Taking a leaf out of scientists’ work
An intermediate school science teacher has taken two terms out of the classroom to work with scientists as part of the Royal Society of New Zealand teacher fellowship programme.
The programme was introduced in 2009 following a report from the National Education Monitoring Project highlighting primary school students’ decreasing interest in science.
Teachers get to work with scientists at organisations such as NIWA Science, Landcare Research and Plant & Food Research.
They then return to their school and work with other teachers to introduce innovative science programmes for pupils.
New Windsor resident Wyn Morris has finished a fivemonth fellowship with Plant & Food Research in Mt Albert.
He has been working alongside scientists investigating the cause and spread of the kiwifruit PSA bacteria.
The Remuera Intermediate teacher has learnt about plant pathology and spent time in the lab growing and analysing bacteria on slides to see how long it survives.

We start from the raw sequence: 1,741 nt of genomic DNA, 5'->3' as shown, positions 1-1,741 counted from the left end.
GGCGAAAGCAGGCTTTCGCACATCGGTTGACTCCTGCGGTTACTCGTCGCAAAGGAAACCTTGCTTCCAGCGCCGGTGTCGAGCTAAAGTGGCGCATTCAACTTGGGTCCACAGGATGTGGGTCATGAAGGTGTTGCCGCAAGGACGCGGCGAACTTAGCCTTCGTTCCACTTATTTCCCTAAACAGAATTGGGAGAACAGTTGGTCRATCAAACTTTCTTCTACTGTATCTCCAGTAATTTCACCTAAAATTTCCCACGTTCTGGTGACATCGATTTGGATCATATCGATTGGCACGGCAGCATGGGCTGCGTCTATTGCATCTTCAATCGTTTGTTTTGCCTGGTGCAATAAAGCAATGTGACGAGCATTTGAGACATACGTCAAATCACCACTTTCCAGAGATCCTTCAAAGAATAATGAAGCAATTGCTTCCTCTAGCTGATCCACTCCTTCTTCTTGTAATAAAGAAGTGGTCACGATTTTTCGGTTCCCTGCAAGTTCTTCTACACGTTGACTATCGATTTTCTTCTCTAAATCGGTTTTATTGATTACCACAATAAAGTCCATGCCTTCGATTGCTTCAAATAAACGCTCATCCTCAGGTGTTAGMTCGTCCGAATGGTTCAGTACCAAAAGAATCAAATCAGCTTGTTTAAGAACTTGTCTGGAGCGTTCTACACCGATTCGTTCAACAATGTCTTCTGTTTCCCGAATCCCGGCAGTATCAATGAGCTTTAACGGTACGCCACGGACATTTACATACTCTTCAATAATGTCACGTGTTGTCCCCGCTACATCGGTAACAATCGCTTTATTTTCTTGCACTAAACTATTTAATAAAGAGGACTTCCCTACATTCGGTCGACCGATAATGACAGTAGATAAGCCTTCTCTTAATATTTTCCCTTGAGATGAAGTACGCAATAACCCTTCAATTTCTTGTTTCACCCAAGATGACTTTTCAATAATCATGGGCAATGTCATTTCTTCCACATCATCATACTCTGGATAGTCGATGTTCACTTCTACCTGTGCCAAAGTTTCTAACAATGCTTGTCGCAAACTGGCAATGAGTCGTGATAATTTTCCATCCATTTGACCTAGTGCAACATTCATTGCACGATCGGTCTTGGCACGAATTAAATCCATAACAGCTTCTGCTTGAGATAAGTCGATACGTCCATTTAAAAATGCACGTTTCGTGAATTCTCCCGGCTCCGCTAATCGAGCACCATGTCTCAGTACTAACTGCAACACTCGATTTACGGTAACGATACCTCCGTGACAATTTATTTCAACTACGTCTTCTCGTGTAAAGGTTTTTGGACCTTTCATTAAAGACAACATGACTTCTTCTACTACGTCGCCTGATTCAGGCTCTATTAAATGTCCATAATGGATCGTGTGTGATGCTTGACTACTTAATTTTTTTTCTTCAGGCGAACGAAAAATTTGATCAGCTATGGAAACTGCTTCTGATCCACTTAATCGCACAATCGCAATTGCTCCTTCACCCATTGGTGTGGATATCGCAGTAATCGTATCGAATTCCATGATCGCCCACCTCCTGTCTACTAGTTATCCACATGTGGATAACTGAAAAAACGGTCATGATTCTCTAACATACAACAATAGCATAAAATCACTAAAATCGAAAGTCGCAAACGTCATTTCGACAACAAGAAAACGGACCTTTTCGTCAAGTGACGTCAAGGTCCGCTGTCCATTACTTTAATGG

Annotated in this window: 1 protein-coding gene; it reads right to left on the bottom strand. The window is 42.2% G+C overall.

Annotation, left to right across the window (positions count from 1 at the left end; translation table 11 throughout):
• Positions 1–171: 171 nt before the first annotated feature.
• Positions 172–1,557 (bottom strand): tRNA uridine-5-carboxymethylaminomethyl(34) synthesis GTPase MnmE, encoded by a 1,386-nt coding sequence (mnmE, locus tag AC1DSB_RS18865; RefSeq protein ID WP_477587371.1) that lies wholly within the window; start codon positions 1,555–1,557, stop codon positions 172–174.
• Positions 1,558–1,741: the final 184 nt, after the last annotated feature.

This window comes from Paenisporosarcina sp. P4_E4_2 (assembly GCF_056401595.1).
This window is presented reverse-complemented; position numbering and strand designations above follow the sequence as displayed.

He has also been out in the field at the Te Puke Plant & Food Research Station where he assisted scientists in their research on kiwifruit culti- vation, the possible connection between cicadas and the PSA disease and different insecticide strengths.
Mr Morris applied for the fellowship because he felt ‘‘out of touch with science’’ and wanted to update his skills and get the experience of working in a lab.
He’s excited about the hands-on work he has done and the chance to experience science in the real world.
He says the scientists he worked with ‘‘want to do it because they love science and that’s what really touched me because there’s passion in it’’.
‘‘I think for me, if I’m teaching, I should have the same passion,’’ he says.
Testing times: Wyn Morris has worked with scientists looking at the possible causes of PSA disease in kiwifruit.